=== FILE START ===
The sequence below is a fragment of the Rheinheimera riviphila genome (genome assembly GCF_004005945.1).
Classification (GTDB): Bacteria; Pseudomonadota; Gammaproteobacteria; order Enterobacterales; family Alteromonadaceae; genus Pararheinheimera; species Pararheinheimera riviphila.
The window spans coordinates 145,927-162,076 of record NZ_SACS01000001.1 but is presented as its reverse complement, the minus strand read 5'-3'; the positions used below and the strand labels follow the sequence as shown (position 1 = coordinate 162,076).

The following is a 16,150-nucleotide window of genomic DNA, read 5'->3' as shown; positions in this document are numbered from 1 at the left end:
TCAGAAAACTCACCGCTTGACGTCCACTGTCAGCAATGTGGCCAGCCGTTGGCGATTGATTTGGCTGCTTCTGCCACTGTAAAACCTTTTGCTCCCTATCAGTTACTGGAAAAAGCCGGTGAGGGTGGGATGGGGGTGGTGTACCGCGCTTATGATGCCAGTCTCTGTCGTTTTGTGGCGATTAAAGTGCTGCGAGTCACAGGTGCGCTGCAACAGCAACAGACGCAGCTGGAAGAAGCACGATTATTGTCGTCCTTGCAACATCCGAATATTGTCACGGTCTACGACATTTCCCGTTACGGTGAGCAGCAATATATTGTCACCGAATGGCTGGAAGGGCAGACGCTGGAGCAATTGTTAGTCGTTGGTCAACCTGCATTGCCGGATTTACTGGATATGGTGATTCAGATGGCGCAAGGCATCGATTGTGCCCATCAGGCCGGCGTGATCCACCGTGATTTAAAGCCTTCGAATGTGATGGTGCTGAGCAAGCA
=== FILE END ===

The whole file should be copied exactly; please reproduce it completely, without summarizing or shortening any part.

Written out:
The sequence below is a fragment of the Rheinheimera riviphila genome (genome assembly GCF_004005945.1).
Classification (GTDB): Bacteria; Pseudomonadota; Gammaproteobacteria; order Enterobacterales; family Alteromonadaceae; genus Pararheinheimera; species Pararheinheimera riviphila.
The window spans coordinates 145,927-162,076 of record NZ_SACS01000001.1 but is presented as its reverse complement, the minus strand read 5'-3'; the positions used below and the strand labels follow the sequence as shown (position 1 = coordinate 162,076).

The following is a 16,150-nucleotide window of genomic DNA, read 5'->3' as shown; positions in this document are numbered from 1 at the left end:
TCAGAAAACTCACCGCTTGACGTCCACTGTCAGCAATGTGGCCAGCCGTTGGCGATTGATTTGGCTGCTTCTGCCACTGTAAAACCTTTTGCTCCCTATCAGTTACTGGAAAAAGCCGGTGAGGGTGGGATGGGGGTGGTGTACCGCGCTTATGATGCCAGTCTCTGTCGTTTTGTGGCGATTAAAGTGCTGCGAGTCACAGGTGCGCTGCAACAGCAACAGACGCAGCTGGAAGAAGCACGATTATTGTCGTCCTTGCAACATCCGAATATTGTCACGGTCTACGACATTTCCCGTTACGGTGAGCAGCAATATATTGTCACCGAATGGCTGGAAGGGCAGACGCTGGAGCAATTGTTAGTCGTTGGTCAACCTGCATTGCCGGATTTACTGGATATGGTGATTCAGATGGCGCAAGGCATCGATTGTGCCCATCAGGCCGGCGTGATCCACCGTGATTTAAAGCCTTCGAATGTGATGGTGCTGAGCAAGCA